When I heard through Twitter that Darren Templeman, formerly of one of my favourite restaurants Atelier in Glebe, had moved to O Bar and Dining as the Head Chef, I immediately made a booking for K and I for the next special occasion – my birthday! What I didn’t realise was that by making the booking for the weekend before my mid-week birthday, I inadvertently booked us in for a table for two at Halloween. Nothing like sky-high views with a touch of the macabre to celebrate turning 28.
With a 6.30pm booking, we were there to watch tendrils of pinks and purples work their way across the sky and the sun set over Sydney as the bright lights of the city popped on one by one. Being a revolving restaurant on the 47th floor of Australia Square Tower, you really do get to see all of Sydney as well; there are no obstructed views to be found here.
While half the level is a more casual bar space with lots of lounges, the restaurant half of O Bar and Dining is quite sleek. The tables and chairs are a bit more modern than you would find in other similar restaurants, and the restaurant is set up to take perfect advantage of the views afforded by the floor-to-ceiling windows. It’s certainly not a dining experience for those with a sense of vertigo.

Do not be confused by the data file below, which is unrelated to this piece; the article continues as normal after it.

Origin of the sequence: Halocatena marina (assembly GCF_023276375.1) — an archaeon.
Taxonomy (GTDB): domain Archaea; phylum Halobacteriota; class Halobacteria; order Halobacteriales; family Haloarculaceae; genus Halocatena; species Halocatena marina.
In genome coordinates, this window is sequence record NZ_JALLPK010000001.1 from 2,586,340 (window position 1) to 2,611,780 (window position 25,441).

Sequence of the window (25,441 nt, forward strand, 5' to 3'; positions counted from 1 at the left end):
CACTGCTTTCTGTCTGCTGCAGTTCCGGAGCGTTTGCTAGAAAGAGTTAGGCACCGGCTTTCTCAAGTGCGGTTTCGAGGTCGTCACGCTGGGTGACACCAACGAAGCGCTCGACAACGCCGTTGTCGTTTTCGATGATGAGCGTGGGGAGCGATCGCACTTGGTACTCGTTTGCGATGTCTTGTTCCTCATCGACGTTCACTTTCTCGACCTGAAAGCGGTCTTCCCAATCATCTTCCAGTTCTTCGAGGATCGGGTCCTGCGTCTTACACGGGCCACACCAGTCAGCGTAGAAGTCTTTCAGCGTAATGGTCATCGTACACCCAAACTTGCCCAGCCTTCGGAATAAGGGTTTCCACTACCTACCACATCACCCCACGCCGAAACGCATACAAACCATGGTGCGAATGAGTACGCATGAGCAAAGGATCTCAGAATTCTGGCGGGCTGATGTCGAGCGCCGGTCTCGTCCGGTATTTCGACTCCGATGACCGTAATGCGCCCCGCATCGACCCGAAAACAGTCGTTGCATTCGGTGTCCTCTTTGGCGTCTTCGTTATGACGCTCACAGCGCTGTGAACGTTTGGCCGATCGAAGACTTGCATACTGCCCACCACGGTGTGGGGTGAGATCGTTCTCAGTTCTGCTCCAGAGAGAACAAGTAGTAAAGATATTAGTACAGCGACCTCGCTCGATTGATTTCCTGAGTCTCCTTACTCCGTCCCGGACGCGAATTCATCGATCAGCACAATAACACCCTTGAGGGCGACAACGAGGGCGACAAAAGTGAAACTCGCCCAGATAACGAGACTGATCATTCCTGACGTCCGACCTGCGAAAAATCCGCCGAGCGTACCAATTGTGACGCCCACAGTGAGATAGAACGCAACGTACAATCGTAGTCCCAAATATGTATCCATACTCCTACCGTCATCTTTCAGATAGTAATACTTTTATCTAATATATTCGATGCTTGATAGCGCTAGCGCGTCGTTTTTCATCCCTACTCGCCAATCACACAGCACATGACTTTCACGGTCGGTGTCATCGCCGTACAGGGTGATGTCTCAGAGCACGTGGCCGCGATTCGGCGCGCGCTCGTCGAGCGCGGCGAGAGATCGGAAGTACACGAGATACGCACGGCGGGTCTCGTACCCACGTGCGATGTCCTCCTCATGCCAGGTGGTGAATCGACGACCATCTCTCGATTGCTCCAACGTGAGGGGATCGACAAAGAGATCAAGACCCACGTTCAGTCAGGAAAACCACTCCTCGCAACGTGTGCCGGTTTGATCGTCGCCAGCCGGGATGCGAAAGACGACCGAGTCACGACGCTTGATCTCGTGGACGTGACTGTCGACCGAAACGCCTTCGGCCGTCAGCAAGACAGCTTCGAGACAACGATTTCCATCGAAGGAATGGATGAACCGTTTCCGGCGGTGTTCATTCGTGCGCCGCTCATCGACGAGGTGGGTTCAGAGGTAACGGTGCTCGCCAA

In the spirit of Halloween, all the staff at O Bar and Dining were dressed up to various degrees. The restaurant manager Thomas who came over to introduce himself was dressed like the Phantom of the Opera, our waiter Frank got by with just a witches hat, and others went all out zombie-fied with crazy wigs.
As soon as we sat down, two smoking sweet fruity cocktails arrived at our table. “Compliments of the chef,” we were told with a smile. “Just make sure you don’t eat the ice at the bottom as it’s dry ice.” I was pleasantly surprised – I didn’t expect Chef Templeman to remember that I had made a booking, and certainly didn’t expect him to come out, say hello, and instruct the staff to give us special treatment!